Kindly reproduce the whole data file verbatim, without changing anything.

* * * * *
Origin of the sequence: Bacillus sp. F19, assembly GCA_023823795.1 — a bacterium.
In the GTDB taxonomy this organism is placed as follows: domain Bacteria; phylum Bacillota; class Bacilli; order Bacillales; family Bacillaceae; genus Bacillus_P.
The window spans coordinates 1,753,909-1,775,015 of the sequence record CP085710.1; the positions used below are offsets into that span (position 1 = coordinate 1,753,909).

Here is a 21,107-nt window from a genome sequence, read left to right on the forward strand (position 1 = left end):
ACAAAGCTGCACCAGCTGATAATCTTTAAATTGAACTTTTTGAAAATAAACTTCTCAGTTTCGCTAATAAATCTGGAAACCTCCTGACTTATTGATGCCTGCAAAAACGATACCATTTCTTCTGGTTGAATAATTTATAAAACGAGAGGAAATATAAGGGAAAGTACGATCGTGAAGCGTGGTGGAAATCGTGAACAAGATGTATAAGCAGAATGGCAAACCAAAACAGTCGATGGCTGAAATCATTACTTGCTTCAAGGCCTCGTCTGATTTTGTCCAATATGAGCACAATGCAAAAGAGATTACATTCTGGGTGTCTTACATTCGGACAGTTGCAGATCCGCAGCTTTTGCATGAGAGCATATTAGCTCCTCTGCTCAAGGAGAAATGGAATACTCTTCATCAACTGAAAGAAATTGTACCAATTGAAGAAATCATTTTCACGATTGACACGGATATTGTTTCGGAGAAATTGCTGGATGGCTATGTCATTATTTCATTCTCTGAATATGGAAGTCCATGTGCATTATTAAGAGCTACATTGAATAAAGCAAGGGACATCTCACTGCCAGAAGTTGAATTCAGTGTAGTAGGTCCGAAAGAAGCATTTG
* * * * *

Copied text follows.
Origin of the sequence: Bacillus sp. F19, assembly GCA_023823795.1 — a bacterium.
In the GTDB taxonomy this organism is placed as follows: domain Bacteria; phylum Bacillota; class Bacilli; order Bacillales; family Bacillaceae; genus Bacillus_P.
The window spans coordinates 1,753,909-1,775,015 of the sequence record CP085710.1; the positions used below are offsets into that span (position 1 = coordinate 1,753,909).

Here is a 21,107-nt window from a genome sequence, read left to right on the forward strand (position 1 = left end):
ACAAAGCTGCACCAGCTGATAATCTTTAAATTGAACTTTTTGAAAATAAACTTCTCAGTTTCGCTAATAAATCTGGAAACCTCCTGACTTATTGATGCCTGCAAAAACGATACCATTTCTTCTGGTTGAATAATTTATAAAACGAGAGGAAATATAAGGGAAAGTACGATCGTGAAGCGTGGTGGAAATCGTGAACAAGATGTATAAGCAGAATGGCAAACCAAAACAGTCGATGGCTGAAATCATTACTTGCTTCAAGGCCTCGTCTGATTTTGTCCAATATGAGCACAATGCAAAAGAGATTACATTCTGGGTGTCTTACATTCGGACAGTTGCAGATCCGCAGCTTTTGCATGAGAGCATATTAGCTCCTCTGCTCAAGGAGAAATGGAATACTCTTCATCAACTGAAAGAAATTGTACCAATTGAAGAAATCATTTTCACGATTGACACGGATATTGTTTCGGAGAAATTGCTGGATGGCTATGTCATTATTTCATTCTCTGAATATGGAAGTCCATGTGCATTATTAAGAGCTACATTGAATAAAGCAAGGGACATCTCACTGCCAGAAGTTGAATTCAGTGTAGTAGGTCCGAAAGAAGCATTTG